... letter from Berlioz to Liszt, the writer gives us a vivid idea of the great virtuoso's playing and its effects. Berlioz is complaining of the difficulties which hamper the giving of orchestral concerts. After rehearsing his mishaps, he says: "After all, of what use is such information to you? You can say with confidence, changing the mot of Louis XIV, 'L'orchestre, c'est moi; le chour, c'est moi; le chef c'est encore moi.' My piano-forte sings, dreams, ...
— Great Violinists And Pianists • George T. Ferris

... mention an accident that happened on landing at Bordeaux. We had innumerable pieces of baggage, a baby carriage, rocking chair, a box of "The History of Woman Suffrage" for foreign libraries, besides the usual number of trunks and satchels, and one hamper, in which were many things we were undecided whether to take or leave. Into this, a loaded pistol had been carelessly thrown. The hamper being handled with an emphatic jerk by some jovial French sailor, the pistol exploded, shooting ...
— Eighty Years And More; Reminiscences 1815-1897 • Elizabeth Cady Stanton

... may suppose. Three days later came the promised letter. I have it with me now. You must read it. She offers to be my wife, offers herself to me. 'I love you madly,' she says, 'even if you don't love me, never mind. Be my husband. Don't be afraid. I won't hamper you in any way. I will be your chattel. I will be the carpet under your feet. I want to love you for ever. I want to save you from yourself.' Alyosha, I am not worthy to repeat those lines in my vulgar ...
— The Brothers Karamazov • Fyodor Dostoyevsky

... things happen in this volume, starting with the running over of a hamper of good things lying in the road. A precious heirloom is missing, and how it was traced up is told with absorbing interest. Mrs. Penrose's books are as safe as they are interesting and should be on the bookshelf of every girl in ...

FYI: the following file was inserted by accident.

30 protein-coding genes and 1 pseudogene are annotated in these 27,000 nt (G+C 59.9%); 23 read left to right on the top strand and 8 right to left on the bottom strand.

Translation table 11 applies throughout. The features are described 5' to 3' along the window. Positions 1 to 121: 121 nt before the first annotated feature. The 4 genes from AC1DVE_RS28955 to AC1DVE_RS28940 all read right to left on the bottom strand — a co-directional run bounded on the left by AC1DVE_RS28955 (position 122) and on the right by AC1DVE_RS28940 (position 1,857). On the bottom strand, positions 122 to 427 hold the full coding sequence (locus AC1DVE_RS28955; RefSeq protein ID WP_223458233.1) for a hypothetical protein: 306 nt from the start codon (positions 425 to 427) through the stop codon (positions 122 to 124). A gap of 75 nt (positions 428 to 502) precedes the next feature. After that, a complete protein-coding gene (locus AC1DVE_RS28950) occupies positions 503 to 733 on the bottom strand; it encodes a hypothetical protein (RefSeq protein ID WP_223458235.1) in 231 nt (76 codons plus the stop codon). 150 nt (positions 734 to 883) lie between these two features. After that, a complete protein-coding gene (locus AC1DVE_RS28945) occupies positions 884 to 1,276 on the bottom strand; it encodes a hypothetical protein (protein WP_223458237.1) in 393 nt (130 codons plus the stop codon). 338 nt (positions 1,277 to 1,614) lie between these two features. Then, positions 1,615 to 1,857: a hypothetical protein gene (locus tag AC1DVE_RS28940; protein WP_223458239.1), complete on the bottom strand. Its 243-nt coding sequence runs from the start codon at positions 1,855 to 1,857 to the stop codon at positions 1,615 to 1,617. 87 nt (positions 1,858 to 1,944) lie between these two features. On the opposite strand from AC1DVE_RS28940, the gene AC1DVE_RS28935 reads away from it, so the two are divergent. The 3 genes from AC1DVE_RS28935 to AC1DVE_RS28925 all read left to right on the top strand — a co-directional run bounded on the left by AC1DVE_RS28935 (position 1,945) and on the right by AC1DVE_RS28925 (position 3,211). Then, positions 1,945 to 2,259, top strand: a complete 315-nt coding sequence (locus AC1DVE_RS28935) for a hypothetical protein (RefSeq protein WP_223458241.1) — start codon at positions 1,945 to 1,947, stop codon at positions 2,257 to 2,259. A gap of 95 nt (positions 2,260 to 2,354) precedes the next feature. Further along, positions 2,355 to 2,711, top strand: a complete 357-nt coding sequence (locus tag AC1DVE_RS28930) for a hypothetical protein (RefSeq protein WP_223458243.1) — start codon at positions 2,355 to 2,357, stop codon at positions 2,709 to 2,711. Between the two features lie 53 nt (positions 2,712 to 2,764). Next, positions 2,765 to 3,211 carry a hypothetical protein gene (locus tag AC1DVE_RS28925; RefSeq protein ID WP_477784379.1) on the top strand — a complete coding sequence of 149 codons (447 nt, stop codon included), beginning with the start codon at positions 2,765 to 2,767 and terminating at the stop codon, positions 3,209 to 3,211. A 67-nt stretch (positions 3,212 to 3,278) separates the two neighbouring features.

— Dorothy Dale's Queer Holidays • Margaret Penrose

... frequent beside the many rapids we had encountered. It was not wise to spend the four days necessary to build new canoes where we were, in danger of attack from the Indians. Moreover, new rapids might be very near, in which case the new canoes would hamper us. Yet the four remaining canoes would not carry all the loads and all the men, no matter how we cut the loads down; and we intended to cut everything down at once. We had been gone eighteen days. ...
— Through the Brazilian Wilderness • Theodore Roosevelt

... after our walk we should wish each other good-night and go to bed, but my dream was not quickly realised. When we had returned to the hut the engineer put away the empty bottles and took out of a large wicker hamper two full ones, and uncorking them, sat down to his work-table with the evident intention of going on drinking, talking, and working. Sipping a little from his glass, he made pencil notes on some plans and went on pointing out to the student ...
— Love and Other Stories • Anton Chekhov